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Vision and Voice

Based on a simple book, students focus on what each character is saying and create a silhouette of that character. More fun is added when they are shared and classmates try to identify them! Which provides more information; the vision or the voice?

  • Grade 1
    Grade 2
    Grade 3
  • 30 to 60 minutes
  • Directions

    1. Share the book "Head, Shoulders, Knees, and Toes: a Sing & Read Storybook" written by Annie Kulber and illustrated by Mike Wohnoutka as a read aloud. Discuss how the simple paintings of farm animals illustrate the song in the story. Sing the song together and encourage students to recreate the actions!
    2. Review the simple shapes of animals from the story and provide an example of a silhouette cut from a black/dark sheet of construction paper. Point out how specific shapes of each animal's head, the ears for example, can provide enough information for others to be able to identify the animal type.
    3. If students are not familiar with the shape of a speech bubble, share an example of a black and white comic from a recycled newspaper. Point out the specific shape of a speech bubble and have the students act out what some of the characters say.
    4. Provide each student with a dark piece of construction paper. Using Crayola Construction Paper Crayons, instruct students to draw the outline shape of the top of the head of one of the animals. Encourage them to pay attention to specific details that make that character look like that type of animal. If they have a large oval for a head, when they add the specific shapes of the ears that character will come alive!
    5. Students cut out the completed shape - that's what makes a silhouette; its kind of like a 'shadow portrait'!
    6. Next ask students to cut out speech bubble shapes and write a phrase that corresponds with what that animal said in the read aloud, or allow students to write something original for the animal selected. Allow students time to glue all of the pieces onto a background sheet of paper.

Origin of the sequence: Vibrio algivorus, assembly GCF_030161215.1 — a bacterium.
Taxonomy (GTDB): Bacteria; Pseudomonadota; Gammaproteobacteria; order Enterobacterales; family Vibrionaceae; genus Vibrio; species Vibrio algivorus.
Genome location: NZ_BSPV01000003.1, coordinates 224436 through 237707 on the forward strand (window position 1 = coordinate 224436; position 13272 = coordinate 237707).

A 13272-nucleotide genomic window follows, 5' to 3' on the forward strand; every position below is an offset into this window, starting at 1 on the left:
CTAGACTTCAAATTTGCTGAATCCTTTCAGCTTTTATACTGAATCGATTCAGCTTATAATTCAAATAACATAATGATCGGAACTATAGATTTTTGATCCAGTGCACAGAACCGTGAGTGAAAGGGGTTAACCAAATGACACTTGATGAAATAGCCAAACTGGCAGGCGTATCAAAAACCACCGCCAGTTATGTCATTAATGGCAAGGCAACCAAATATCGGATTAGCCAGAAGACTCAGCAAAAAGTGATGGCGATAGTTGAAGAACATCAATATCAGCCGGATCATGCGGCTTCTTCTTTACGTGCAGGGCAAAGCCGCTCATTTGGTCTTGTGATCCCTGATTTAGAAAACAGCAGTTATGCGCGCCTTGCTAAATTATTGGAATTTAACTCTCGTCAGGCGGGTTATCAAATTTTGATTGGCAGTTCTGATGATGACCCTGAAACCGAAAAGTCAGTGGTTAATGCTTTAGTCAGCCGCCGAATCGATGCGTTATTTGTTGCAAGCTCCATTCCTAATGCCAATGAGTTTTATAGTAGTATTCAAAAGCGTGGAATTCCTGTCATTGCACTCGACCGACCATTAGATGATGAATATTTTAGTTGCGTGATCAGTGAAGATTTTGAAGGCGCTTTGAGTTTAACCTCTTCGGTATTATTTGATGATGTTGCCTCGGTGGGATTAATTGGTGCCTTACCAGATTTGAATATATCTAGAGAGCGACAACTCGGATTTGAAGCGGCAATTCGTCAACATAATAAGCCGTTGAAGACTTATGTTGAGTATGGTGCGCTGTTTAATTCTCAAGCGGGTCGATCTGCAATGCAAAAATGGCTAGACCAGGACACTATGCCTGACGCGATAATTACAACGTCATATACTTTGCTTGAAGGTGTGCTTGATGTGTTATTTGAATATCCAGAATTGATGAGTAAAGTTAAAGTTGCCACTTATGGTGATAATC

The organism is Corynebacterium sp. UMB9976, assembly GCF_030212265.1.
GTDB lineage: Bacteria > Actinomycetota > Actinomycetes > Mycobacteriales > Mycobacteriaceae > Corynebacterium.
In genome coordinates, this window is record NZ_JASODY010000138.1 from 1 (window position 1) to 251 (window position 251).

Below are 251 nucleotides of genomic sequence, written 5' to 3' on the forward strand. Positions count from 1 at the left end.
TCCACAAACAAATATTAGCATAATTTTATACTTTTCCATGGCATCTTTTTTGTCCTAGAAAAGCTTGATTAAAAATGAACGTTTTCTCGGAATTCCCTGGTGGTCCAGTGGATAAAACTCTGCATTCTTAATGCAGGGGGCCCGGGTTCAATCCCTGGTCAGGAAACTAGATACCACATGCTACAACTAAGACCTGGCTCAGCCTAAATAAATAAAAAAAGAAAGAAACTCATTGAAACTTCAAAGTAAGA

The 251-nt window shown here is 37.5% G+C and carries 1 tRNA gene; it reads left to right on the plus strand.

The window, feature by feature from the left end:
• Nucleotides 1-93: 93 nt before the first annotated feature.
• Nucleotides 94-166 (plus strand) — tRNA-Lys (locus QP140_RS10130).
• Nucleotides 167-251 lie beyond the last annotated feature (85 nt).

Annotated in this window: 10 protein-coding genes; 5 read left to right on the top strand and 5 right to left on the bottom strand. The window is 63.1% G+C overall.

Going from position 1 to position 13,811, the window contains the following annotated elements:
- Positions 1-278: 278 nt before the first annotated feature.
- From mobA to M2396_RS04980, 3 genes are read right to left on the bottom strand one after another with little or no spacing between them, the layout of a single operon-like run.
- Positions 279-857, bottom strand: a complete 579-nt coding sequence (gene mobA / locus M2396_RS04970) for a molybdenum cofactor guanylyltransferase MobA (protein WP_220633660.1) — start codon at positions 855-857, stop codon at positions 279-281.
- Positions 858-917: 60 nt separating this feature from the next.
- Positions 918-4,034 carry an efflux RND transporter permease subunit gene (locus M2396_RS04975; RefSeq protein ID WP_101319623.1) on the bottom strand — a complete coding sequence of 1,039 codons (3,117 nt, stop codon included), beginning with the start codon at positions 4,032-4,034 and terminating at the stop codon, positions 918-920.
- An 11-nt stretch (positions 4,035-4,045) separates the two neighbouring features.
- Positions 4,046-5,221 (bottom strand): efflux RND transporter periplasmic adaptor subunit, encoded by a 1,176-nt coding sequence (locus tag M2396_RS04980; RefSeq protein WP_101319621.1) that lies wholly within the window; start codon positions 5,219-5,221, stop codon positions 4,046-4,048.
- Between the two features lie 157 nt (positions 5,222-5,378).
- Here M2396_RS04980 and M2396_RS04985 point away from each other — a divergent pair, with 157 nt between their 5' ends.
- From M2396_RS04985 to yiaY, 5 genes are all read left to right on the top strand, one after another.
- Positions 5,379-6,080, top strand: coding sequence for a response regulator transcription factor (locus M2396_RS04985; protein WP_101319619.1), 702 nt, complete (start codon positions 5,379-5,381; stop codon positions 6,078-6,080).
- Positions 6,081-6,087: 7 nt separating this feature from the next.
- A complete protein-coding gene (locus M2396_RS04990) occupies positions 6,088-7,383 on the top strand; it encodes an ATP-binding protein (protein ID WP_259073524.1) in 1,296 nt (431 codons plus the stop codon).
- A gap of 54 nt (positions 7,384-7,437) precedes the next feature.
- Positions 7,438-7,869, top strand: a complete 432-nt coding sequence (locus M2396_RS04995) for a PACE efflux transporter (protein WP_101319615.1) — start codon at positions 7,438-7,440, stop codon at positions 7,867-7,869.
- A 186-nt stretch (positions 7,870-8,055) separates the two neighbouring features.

7. Display all together with the original book nearby. Kids will have fun singing and acting out the song when they seem extra fidgety or need a different type of break!
  • Standards

    LA: Describe characters, settings, and major events in a story, using key details.

    LA: Describe how words and phrases (e.g., regular beats, alliteration, rhymes, repeated lines) supply rhythm and meaning in a story, poem, or song.

    LA: Identify who is telling the story at various points in a text.

    LA: Distinguish their own point of view from that of the narrator or those of the characters.

    VA: Elaborate on an imaginative idea.

    VA: Demonstrate safe procedures for using and cleaning art tools, equipment, and studio spaces.

    VA: Discuss and reflect with peers about choices made in creating artwork.

  • Adaptations

    Using a focused light aimed at the blackboard, have one student at a time sit in a chair with their profile aimed at the light. Tape a piece of black/dark construction paper on the board, and have another student trace their friend's profile on the paper. Each student can then cut out their own profile silhouette and glue onto another piece of paper! They could make speech bubbles out of sticky note paper and change what they're saying depending on a classroom topic!

    Have students repeat this project based on something they have all studied, but not have the speech bubbles glued; they can have a temporary hanging system such as hook & loop fastener or sticky tack, and see if others can place the correct speech bubble with the character!


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  • Creativity.
  • Capacity.
  • Collaboration.
  • Change.
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